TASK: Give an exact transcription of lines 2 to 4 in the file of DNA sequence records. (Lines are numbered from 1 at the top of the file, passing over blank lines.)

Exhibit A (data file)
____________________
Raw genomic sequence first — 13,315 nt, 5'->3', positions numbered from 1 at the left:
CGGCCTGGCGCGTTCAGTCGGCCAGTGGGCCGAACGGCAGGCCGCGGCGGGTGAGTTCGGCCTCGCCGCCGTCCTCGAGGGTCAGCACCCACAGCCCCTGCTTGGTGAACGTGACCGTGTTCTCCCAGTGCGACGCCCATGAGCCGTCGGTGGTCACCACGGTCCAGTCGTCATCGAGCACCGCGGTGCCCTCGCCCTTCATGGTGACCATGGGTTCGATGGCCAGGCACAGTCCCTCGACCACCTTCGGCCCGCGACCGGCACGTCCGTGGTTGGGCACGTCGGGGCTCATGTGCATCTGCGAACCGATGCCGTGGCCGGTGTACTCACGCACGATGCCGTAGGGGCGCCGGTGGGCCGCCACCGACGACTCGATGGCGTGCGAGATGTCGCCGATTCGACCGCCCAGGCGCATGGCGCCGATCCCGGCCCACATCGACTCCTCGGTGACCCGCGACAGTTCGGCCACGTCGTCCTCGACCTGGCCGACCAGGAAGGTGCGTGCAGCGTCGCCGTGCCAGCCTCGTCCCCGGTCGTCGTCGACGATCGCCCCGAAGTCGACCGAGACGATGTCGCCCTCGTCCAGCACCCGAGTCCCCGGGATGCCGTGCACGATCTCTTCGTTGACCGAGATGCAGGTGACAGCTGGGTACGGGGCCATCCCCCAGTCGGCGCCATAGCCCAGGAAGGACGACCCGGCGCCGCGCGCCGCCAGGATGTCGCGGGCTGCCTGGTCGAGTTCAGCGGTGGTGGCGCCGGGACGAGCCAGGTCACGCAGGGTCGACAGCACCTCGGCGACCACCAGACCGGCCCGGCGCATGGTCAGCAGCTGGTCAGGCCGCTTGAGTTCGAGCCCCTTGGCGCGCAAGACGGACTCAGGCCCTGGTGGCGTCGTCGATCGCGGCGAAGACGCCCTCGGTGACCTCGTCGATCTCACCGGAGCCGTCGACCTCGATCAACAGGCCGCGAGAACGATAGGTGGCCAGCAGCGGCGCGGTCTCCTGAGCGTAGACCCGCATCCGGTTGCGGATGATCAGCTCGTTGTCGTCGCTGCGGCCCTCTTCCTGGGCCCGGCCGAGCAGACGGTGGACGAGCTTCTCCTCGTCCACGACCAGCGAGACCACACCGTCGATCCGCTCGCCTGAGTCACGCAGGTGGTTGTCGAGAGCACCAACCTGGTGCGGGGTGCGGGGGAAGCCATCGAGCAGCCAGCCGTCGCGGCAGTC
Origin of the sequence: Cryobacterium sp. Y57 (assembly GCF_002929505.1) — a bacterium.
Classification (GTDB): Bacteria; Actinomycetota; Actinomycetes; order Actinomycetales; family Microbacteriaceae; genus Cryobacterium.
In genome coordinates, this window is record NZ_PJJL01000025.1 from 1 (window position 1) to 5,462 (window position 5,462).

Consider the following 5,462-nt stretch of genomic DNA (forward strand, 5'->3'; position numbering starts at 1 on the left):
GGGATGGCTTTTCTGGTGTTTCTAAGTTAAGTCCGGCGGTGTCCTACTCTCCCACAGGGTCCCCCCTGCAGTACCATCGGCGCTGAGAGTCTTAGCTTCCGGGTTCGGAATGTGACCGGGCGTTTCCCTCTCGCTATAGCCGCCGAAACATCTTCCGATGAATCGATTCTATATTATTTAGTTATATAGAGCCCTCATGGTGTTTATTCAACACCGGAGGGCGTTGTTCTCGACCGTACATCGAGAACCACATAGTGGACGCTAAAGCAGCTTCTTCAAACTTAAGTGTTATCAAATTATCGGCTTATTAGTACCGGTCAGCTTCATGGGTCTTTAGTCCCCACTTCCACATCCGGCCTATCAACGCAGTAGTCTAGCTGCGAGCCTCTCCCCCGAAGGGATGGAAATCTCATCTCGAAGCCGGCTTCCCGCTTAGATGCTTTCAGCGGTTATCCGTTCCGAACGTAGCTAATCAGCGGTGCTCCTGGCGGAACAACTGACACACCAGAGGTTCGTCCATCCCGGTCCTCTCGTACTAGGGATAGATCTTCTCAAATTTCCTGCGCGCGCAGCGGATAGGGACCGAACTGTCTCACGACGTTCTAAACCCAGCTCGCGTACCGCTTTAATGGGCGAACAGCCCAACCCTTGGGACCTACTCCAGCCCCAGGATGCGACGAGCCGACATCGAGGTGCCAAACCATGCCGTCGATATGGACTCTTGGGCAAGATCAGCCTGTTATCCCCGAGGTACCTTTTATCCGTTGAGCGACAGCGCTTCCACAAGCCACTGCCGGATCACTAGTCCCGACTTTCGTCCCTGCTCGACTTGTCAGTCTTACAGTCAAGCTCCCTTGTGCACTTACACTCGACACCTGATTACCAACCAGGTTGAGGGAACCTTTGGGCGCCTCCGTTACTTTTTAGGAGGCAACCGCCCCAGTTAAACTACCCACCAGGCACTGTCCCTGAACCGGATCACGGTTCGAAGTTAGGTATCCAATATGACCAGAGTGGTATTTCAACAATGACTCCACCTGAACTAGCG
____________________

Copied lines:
CGGCCTGGCGCGTTCAGTCGGCCAGTGGGCCGAACGGCAGGCCGCGGCGGGTGAGTTCGGCCTCGCCGCCGTCCTCGAGGGTCAGCACCCACAGCCCCTGCTTGGTGAACGTGACCGTGTTCTCCCAGTGCGACGCCCATGAGCCGTCGGTGGTCACCACGGTCCAGTCGTCATCGAGCACCGCGGTGCCCTCGCCCTTCATGGTGACCATGGGTTCGATGGCCAGGCACAGTCCCTCGACCACCTTCGGCCCGCGACCGGCACGTCCGTGGTTGGGCACGTCGGGGCTCATGTGCATCTGCGAACCGATGCCGTGGCCGGTGTACTCACGCACGATGCCGTAGGGGCGCCGGTGGGCCGCCACCGACGACTCGATGGCGTGCGAGATGTCGCCGATTCGACCGCCCAGGCGCATGGCGCCGATCCCGGCCCACATCGACTCCTCGGTGACCCGCGACAGTTCGGCCACGTCGTCCTCGACCTGGCCGACCAGGAAGGTGCGTGCAGCGTCGCCGTGCCAGCCTCGTCCCCGGTCGTCGTCGACGATCGCCCCGAAGTCGACCGAGACGATGTCGCCCTCGTCCAGCACCCGAGTCCCCGGGATGCCGTGCACGATCTCTTCGTTGACCGAGATGCAGGTGACAGCTGGGTACGGGGCCATCCCCCAGTCGGCGCCATAGCCCAGGAAGGACGACCCGGCGCCGCGCGCCGCCAGGATGTCGCGGGCTGCCTGGTCGAGTTCAGCGGTGGTGGCGCCGGGACGAGCCAGGTCACGCAGGGTCGACAGCACCTCGGCGACCACCAGACCGGCCCGGCGCATGGTCAGCAGCTGGTCAGGCCGCTTGAGTTCGAGCCCCTTGGCGCGCAAGACGGACTCAGGCCCTGGTGGCGTCGTCGATCGCGGCGAAGACGCCCTCGGTGACCTCGTCGATCTCACCGGAGCCGTCGACCTCGATCAACAGGCCGCGAGAACGATAGGTGGCCAGCAGCGGCGCGGTCTCCTGAGCGTAGACCCGCATCCGGTTGCGGATGATCAGCTCGTTGTCGTCGCTGCGGCCCTCTTCCTGGGCCCGGCCGAGCAGACGGTGGACGAGCTTCTCCTCGTCCACGACCAGCGAGACCACACCGTCGATCCGCTCGCCTGAGTCACGCAGGTGGTTGTCGAGAGCACCAACCTGGTGCGGGGTGCGGGGGAAGCCATCGAGCAGCCAGCCGTCGCGGCAGTC
Origin of the sequence: Cryobacterium sp. Y57 (assembly GCF_002929505.1) — a bacterium.
Classification (GTDB): Bacteria; Actinomycetota; Actinomycetes; order Actinomycetales; family Microbacteriaceae; genus Cryobacterium.